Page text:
I'd like to think that I'm generally an easygoing type of person. I mean, I know that's not true about all things in life (just ask Steve - heyo!), but I'd like to think that in most situations, I can take the daily bits of unpleasantness and keep rolling along nicely. I say, I'd LIKE to think that, but after yesterday I'm not so sure anymore.
I had an appointment at my doctor's office. It wasn't with my doctor, but I had to see a nurse so that I could get a prescription refilled. It's apparently a new rule or law or something, because it's the first time I've ever had to do that just to get a refill for this particular prescription. It's inconvenient, but I can understand that someone, somewhere feels that this is the best way to do things now.
So I went into the office first thing in the morning. I was the first and only patient in the waiting room, and they made me fill out an insurance form (again) after saying it had been two years since it was updated (It wasn't. I'd been there three times since last January.) I also made a faux pas by not remembering the name of the nurse I was there to see. I had written it down, but forgotten to bring it with me and I called her two different and wrong names before they realized who I was talking about. Oops. My appointment was at 8:15, but that time came and went. I'd always thought that not being called at your appointment time was because other patients took longer than they thought, but apparently not. However, I really wasn't that bothered about not being called back right away. I figured they had their reasons.
The door opened and a nurse told me to go to the scale (as every dang nurse always does) and then she directed me towards an exam room. Something about this lady was weird. I felt right away that she seemed...I don't know...terse or angry. I apologized about getting her name wrong, thinking it might have insulted her, but she didn't crack a smile or even really look at me. She walked over and wrapped a blood pressure cuff around my arm and up close I could really tell she was angry about something. I just kept quiet and she walked out of the room.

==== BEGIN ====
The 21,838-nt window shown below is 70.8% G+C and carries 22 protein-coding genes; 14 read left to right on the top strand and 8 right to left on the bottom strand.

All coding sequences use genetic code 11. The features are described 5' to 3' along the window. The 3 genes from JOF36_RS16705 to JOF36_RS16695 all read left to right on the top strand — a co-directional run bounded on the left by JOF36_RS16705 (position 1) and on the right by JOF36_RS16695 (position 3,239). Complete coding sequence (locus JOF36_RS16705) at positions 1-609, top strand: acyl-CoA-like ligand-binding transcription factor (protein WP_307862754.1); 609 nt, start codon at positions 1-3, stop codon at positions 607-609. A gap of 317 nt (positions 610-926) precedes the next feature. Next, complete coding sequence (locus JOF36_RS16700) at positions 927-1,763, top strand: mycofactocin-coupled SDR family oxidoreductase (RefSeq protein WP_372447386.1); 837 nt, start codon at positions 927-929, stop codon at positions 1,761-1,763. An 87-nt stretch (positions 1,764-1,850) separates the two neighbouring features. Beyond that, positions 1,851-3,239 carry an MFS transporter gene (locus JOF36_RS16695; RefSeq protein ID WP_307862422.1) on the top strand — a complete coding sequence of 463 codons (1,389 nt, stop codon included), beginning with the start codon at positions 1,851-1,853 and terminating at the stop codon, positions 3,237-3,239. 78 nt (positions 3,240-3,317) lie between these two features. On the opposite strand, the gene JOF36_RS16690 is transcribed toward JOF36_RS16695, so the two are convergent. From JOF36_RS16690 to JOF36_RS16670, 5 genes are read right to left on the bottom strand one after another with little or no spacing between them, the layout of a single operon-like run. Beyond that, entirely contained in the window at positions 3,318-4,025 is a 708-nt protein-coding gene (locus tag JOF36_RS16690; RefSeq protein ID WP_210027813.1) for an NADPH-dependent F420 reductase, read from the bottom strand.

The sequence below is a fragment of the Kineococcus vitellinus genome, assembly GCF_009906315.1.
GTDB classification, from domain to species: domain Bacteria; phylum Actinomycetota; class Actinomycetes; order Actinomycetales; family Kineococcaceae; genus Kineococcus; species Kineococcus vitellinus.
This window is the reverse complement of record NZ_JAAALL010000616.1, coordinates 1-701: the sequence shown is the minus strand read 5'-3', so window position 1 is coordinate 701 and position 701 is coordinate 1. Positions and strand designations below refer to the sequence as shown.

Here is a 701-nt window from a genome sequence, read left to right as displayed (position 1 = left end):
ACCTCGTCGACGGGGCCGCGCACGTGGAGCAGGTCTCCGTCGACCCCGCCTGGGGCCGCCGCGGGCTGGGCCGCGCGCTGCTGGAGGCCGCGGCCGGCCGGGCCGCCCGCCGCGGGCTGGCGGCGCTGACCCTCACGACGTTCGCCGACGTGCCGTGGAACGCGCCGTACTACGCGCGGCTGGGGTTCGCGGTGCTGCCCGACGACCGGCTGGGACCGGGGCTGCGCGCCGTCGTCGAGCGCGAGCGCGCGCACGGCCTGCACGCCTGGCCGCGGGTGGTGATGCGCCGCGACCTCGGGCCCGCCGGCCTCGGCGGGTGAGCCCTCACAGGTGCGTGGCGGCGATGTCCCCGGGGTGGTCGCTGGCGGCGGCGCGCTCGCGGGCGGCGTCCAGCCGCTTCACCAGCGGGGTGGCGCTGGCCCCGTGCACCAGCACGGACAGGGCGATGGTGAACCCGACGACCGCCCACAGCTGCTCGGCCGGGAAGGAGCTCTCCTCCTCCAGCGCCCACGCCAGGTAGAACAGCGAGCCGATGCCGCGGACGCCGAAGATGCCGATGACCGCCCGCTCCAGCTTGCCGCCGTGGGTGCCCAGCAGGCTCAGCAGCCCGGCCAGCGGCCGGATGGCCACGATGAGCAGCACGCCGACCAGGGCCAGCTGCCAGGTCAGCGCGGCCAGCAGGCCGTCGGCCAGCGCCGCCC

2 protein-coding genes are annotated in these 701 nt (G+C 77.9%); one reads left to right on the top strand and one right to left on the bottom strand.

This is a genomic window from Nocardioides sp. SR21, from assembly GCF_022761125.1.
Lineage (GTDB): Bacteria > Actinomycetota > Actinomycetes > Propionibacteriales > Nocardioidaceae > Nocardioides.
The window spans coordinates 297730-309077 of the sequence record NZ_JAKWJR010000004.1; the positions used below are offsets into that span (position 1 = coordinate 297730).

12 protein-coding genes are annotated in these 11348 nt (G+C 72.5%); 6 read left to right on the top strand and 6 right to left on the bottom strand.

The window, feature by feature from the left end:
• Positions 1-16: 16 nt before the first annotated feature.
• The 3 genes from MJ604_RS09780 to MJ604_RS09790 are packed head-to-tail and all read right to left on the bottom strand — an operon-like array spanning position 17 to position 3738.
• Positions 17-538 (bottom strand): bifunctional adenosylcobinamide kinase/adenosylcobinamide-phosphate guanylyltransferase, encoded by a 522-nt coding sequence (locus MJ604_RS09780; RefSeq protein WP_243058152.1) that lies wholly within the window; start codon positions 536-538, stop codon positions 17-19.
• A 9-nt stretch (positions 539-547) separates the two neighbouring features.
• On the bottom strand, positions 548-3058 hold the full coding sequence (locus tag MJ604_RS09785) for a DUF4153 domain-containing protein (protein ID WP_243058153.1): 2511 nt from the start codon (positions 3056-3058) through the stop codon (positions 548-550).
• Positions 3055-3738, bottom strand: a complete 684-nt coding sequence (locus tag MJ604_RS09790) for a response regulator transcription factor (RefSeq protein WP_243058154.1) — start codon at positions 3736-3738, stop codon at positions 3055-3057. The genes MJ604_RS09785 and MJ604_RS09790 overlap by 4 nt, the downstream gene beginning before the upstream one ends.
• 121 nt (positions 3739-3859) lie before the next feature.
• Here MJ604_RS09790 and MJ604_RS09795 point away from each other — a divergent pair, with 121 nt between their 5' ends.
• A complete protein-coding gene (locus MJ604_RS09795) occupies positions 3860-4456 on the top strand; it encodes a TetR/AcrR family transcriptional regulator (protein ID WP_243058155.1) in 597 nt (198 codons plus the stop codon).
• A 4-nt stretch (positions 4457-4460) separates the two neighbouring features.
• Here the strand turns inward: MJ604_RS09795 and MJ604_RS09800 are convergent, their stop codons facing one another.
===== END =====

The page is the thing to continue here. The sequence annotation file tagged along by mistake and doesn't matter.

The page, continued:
Have you ever been around someone who was really mad at you? You get that weird, tingly feeling in the pit of your stomach and your face gets all warm? That's how I felt as I was sitting there. I began to wonder if I had inadvertently done or said something that I hadn't realized, because it felt directed at me. She wasn't gone long, but when she came back in, she didn't even close the door to the exam room. She just turned around and said in a rather rude way (I'm paraphrasing:)
"I can't write you a prescription, you don't qualify anymore. These are not my rules. I don't even know why they told you to come in."
She gave me a very, very short reason why I wasn't eligible and said when I came back to see the doctor next month, maybe I could get it then. I was genuinely puzzled, because while I could sort of understand her reason, it didn't make a whole lot of logical sense, so I got a chance to ask one question before she pretty much stalked out without saying another word. I had been with her for less than five minutes. I was completely nonplussed. Honestly, I've never been treated that rudely in a doctor's office before, especially by a nurse. I knew I hadn't done anything wrong, but she acted as if my very presence in the office was some kind of joke meant to inconvenience her in some way. I was slightly concerned about not having the prescription refilled, but not so much that I would have made a scene or anything, so I have no idea what her problem was. Was she ticked because of whatever this new rule was that said she had to see people specifically each time the prescription was refilled? I don't know, but I did know that whatever her damage was, I didn't cause it. By the time I'd gotten to my car, I was mad. The more I thought about it, the madder I got!
It pretty much ruined my whole day. That sounds kind of hyperbolic, but being treated so rudely first thing in the morning really set the tone for the day. So thank you, lady, for giving me a scorching case of the Mondays, and thank the horse you rode in on, too.